In Honor of Michael

Michael and Ella

Michael with his granddaughter Eliane.

I’ve been absent the last few months dealing with family illness.

My brother got sick and went through four months of multiple hospitalizations and declining health. When the doctors could do no more, we took him home and he passed away the day before Thanksgiving.

My brother was five years older than I, so I didn’t have a lot of interaction with him when I was growing up. A little sister isn’t much fun when it comes to playing games. When I started junior high, he was leaving for college.

He shared the same interest in science fiction and fantasy that I had. Being older, he had jobs and spending money and he bought books. He left those books at home when he went to college. And I “borrowed” them from his bookshelf and devoured them.

He’s the reason I read Dune and other books that may have been considered too adult for me at the time. But I appreciated them for the new worlds and ideas they exposed me to.

As adults we discovered a shared interest in writing, too. He was working on a few stories before he died and we talked about plots and characters. I regret that he wasn’t able to finish them, but I have his ideas and maybe I will be able to write something in his honor from them.

He was a gentle man with a sharp wit and a love for children. I will miss him greatly.



This is a series of posts highlighting books that I’ve read and loved. If you enjoy my books, you’ll like these too.

Linnet and the PrinceLinnet and the Prince by Alydia Rackham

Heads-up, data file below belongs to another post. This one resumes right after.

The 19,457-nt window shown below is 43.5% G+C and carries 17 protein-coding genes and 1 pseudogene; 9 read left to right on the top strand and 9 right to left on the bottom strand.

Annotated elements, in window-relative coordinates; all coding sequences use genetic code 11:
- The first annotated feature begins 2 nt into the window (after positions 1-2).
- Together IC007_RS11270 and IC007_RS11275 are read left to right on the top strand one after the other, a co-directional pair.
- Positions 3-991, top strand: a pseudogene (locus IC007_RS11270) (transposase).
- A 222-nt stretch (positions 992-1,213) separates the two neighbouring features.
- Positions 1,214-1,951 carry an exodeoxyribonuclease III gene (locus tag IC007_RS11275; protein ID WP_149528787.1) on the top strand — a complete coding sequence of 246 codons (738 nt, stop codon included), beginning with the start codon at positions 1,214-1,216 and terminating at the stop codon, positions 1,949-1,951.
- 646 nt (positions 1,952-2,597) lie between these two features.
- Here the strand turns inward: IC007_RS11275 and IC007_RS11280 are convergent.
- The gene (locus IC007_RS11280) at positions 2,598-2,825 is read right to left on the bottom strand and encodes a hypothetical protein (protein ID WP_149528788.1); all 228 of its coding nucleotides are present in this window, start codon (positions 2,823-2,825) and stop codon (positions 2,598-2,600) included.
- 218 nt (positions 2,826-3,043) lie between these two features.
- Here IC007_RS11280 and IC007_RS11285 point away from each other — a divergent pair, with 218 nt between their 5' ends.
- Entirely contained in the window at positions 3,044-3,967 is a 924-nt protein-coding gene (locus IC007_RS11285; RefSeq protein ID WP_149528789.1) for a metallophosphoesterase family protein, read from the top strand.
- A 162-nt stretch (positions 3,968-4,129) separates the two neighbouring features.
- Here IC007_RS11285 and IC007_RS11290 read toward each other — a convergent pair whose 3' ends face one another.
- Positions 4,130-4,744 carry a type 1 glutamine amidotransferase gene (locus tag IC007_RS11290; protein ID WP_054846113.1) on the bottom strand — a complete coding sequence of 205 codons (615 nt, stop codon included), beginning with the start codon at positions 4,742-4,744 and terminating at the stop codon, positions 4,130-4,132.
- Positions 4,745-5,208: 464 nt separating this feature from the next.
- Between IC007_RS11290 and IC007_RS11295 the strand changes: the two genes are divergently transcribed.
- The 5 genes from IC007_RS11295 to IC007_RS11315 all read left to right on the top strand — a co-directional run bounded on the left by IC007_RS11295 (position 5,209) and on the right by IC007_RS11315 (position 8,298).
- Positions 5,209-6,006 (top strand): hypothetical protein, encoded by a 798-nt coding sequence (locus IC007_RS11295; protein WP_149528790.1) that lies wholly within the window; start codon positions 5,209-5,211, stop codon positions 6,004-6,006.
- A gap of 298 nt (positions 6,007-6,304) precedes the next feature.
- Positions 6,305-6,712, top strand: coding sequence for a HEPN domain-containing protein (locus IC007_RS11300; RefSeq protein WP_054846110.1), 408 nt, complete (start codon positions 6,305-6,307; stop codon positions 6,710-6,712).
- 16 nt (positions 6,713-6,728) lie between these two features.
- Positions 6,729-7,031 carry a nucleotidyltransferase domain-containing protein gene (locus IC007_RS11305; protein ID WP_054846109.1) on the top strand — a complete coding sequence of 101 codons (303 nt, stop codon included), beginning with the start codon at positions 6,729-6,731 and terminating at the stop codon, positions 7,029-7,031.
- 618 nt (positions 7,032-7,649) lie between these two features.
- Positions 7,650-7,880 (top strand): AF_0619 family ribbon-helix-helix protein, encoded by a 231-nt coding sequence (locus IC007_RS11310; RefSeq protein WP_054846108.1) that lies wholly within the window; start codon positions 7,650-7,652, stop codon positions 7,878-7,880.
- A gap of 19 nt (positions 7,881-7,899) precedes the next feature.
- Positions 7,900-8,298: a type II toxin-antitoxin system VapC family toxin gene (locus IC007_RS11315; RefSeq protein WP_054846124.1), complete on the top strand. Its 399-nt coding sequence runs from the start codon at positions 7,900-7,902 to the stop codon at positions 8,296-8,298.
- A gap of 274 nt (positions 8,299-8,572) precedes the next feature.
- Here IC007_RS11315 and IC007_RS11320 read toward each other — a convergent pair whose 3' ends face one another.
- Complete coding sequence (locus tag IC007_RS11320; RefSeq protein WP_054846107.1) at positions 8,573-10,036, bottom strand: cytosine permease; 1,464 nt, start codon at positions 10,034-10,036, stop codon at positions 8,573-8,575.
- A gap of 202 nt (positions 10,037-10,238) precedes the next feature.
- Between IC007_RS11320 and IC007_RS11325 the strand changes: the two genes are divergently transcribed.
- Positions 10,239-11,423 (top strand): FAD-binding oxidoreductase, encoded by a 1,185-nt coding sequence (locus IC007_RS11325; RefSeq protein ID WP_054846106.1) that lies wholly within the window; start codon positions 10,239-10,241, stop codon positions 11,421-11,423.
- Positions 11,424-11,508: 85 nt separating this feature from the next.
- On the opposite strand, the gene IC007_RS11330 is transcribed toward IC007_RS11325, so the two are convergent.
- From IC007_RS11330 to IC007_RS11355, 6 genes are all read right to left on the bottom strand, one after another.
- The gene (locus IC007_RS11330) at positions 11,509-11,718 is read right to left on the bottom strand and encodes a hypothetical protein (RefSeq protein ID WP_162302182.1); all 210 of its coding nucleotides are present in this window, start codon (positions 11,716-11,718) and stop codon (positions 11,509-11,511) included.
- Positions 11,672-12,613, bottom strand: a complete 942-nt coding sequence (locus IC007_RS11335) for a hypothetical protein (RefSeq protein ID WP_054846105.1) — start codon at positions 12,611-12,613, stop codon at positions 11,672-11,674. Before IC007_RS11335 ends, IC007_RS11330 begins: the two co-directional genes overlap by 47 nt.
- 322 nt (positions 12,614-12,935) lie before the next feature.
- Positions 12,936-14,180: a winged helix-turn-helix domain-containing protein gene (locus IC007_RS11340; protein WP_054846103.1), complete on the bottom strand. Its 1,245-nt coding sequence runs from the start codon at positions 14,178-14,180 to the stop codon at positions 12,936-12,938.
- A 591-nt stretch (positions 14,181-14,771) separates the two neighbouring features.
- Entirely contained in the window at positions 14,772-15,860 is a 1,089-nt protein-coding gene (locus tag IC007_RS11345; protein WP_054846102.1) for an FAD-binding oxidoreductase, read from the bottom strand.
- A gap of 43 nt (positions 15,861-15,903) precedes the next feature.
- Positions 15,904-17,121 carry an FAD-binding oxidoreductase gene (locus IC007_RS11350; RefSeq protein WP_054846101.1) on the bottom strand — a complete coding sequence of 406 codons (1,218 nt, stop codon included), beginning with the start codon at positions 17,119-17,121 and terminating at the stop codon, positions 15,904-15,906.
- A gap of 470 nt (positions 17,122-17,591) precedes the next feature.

I found another terrific read. I stayed up WAY too late one night to finish it. Yes, it’s one of those. Just couldn’t put it down.

Linnet and the Prince is a fabulous love story between two people that should be bitter enemies. Prince Rajak kills King Peliar and then demands the hand of the king’s daughter in marriage. Princess Linnet volunteers to marry him to save her older sister from the horrible fate.

Taken to Rajak’s homeland, Linnet is miserable among the hated strangers. She struggles to fit in where she doesn’t want to belong and to understand her new husband.

One aspect about Linnet that I loved–she’s was raised to be a fighter, to protect her older sister from men who might take advantage of her. BUT… the author doesn’t beat you over the head with that. She doesn’t make Linnet out to be the best warrior ever and have her fighting every time you turn the page. It’s just a set of skills that she has and that she uses when the time is right. Instead, Linnet succeeds more with her feminine skills, even though she has to develop them first. I really appreciate that delicate touch.

It’s a wonderful love story set in a far-off land with a touch of magic. It shows how Rajak and Linnet find their way past the bitter hatred between their people to build their own strong relationship.


Sixteen-year-old Linnet has been given a grave task. If she succeeds, it could end her life. If she fails, it could destroy her people.

She must kill a prince.

But first, she must marry him.